I love Google.Yeah, I know … they seem to be taking over the world, but I can’t help but to love them.
I can’t live without my Gmail, Google calendar, Google groups, Google docs, Google analytics, Gchat, and now my Google Reader (thanks Garrett and Mike!). And let’s not forget the all powerful Google search.
So when Google introduced it’s latest product, Buzz, I imagined the potential for another feature I just couldn’t get enough of. I completed my Buzz registration, linked my Twitter and Flickr accounts, and set up my profile. And then I waited to be amazed by the awesomeness of the Buzz.
That feeling never really came to me (in fact, I swear my Buzz is broken), but what I did stumble across almost immediately was an article about Google Buzz’s major privacy flaw. The article explained how because Buzz automatically created public follower lists based on who users email and chat with the most, people would be able to see who you communicate with most frequently. GASP! Why in the world had I not thought of this when I signed up for Buzz?! I didn’t want people to know who I talk to most often (although I admittedly was curious to find out this information about a few other people). I immediately went back into Buzz and changed my profile settings.
I would suspect that a lot of people were like me in that they didn’t really consider the privacy issue when they first signed up for Buzz. We’ve become so comfortable with seeing our information used in various ways, without our explicit consent. Gmail ads are related to the content of our emails. Facebook ads are related to our relationship status. Plaxo suggests people you might know, even without you visiting its site. And the list goes on.
As the social Web is only used more widely, it’s important to establish some guidelines for this medium.
Founding Father Thomas Jefferson once said, “[A] bill of rights is what the people are entitled to against every government on earth, general or particular, and what no just government should refuse.” — December 20, 1787.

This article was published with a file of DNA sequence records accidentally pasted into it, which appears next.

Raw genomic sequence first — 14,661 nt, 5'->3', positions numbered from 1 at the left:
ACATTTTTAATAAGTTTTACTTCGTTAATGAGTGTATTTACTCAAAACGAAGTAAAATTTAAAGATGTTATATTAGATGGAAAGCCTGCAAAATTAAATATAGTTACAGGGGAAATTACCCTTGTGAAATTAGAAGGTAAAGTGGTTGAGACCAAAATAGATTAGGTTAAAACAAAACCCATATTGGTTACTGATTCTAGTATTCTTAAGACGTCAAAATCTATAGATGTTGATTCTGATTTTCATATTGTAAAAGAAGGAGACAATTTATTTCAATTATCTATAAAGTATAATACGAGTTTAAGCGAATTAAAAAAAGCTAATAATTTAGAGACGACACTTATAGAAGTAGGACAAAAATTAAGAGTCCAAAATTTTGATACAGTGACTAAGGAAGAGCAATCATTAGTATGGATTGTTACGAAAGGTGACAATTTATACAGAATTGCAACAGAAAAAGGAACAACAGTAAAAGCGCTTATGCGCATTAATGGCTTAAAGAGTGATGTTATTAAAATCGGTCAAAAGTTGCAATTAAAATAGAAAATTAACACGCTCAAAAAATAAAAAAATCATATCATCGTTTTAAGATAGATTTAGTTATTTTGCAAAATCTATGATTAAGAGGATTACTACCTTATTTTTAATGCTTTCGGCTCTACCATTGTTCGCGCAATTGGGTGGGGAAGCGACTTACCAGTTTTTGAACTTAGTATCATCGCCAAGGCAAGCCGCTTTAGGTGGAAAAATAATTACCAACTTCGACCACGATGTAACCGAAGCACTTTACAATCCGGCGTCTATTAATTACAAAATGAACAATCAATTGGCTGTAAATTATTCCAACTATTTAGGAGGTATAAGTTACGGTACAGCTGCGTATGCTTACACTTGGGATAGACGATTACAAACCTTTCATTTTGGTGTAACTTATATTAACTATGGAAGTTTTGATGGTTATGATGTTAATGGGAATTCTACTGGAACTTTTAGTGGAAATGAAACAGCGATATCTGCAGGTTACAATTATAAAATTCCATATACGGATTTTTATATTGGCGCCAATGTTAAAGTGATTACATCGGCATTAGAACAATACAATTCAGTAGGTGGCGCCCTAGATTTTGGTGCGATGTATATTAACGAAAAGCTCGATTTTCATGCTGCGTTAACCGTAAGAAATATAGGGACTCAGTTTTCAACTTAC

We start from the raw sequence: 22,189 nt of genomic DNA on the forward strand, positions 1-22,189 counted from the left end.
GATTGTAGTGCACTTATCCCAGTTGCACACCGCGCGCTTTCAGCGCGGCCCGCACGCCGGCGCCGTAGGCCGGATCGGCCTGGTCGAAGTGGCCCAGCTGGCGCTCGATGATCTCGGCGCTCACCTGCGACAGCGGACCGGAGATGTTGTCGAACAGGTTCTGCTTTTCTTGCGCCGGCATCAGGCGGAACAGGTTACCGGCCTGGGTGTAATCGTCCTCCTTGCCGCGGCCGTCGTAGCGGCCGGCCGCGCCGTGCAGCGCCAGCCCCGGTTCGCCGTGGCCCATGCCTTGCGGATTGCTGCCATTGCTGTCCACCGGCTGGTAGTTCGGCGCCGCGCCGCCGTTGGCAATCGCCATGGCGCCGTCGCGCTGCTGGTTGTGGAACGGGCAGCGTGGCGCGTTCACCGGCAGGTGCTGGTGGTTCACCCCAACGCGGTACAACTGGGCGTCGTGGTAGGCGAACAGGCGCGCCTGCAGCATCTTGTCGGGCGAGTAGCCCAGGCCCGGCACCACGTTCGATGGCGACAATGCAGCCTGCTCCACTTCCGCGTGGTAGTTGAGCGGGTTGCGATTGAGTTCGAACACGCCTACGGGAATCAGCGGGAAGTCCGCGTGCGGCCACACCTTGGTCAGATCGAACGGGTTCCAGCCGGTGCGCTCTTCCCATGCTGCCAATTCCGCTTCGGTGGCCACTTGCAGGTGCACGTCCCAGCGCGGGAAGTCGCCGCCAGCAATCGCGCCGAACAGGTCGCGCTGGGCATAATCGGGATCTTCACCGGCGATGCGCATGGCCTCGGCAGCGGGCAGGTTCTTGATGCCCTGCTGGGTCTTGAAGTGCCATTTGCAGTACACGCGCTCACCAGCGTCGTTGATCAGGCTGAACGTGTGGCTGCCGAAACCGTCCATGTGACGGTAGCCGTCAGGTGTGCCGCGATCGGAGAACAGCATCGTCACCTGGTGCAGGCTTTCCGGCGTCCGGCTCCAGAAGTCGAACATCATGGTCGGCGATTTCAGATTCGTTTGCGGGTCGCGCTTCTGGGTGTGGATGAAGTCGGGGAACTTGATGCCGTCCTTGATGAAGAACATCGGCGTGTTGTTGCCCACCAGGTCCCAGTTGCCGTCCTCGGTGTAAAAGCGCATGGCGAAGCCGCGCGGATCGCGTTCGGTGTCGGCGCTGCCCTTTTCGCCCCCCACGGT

What is a bill of rights? In simple terms, it’s a guarantee or promise. And in the case of the U.S. government, it was a reassurance to individual citizens that the larger system of government would never infringe upon basic freedoms and rights.
Does the social Web require its own bill of rights? A guarantee, of sorts, for the millions of people using social media tools each day? While it’s hard to identify one central governing system for all of the social Web, as we can do with the U.S. government, pushing for a commonly accepted set of rights for social Web users sounds like a pretty good idea to me. After all, social media — with its amazing tools for creation, publishing, and collaborating — is a platform that allows us to share personal information with an unlimited number of others. We own this personal information, and as such, we have an undeniable right to decide how our personal information “property” is shared and used.
In September 2007, Joseph Smarr, Marc Canter, Robert Scoble, and Michael Arrington authored the Bill of Rights for Users of the Social Web. Below are the key tenets of the the declaration:
- Ownership of our own personal information.
- Control of whether and how such personal information is used.
- Freedom to grant persistent access to our personal info.
These points are well-done and seek to create controls in a internet world that often seems pretty chaotic. But based on my experience with Google Buzz, I might suggest one more addition: “Ask users for permission first.” It’s obvious that social media platforms want to grow their networks, but they do so at the cost of publishing personal information that doesn’t belong to them.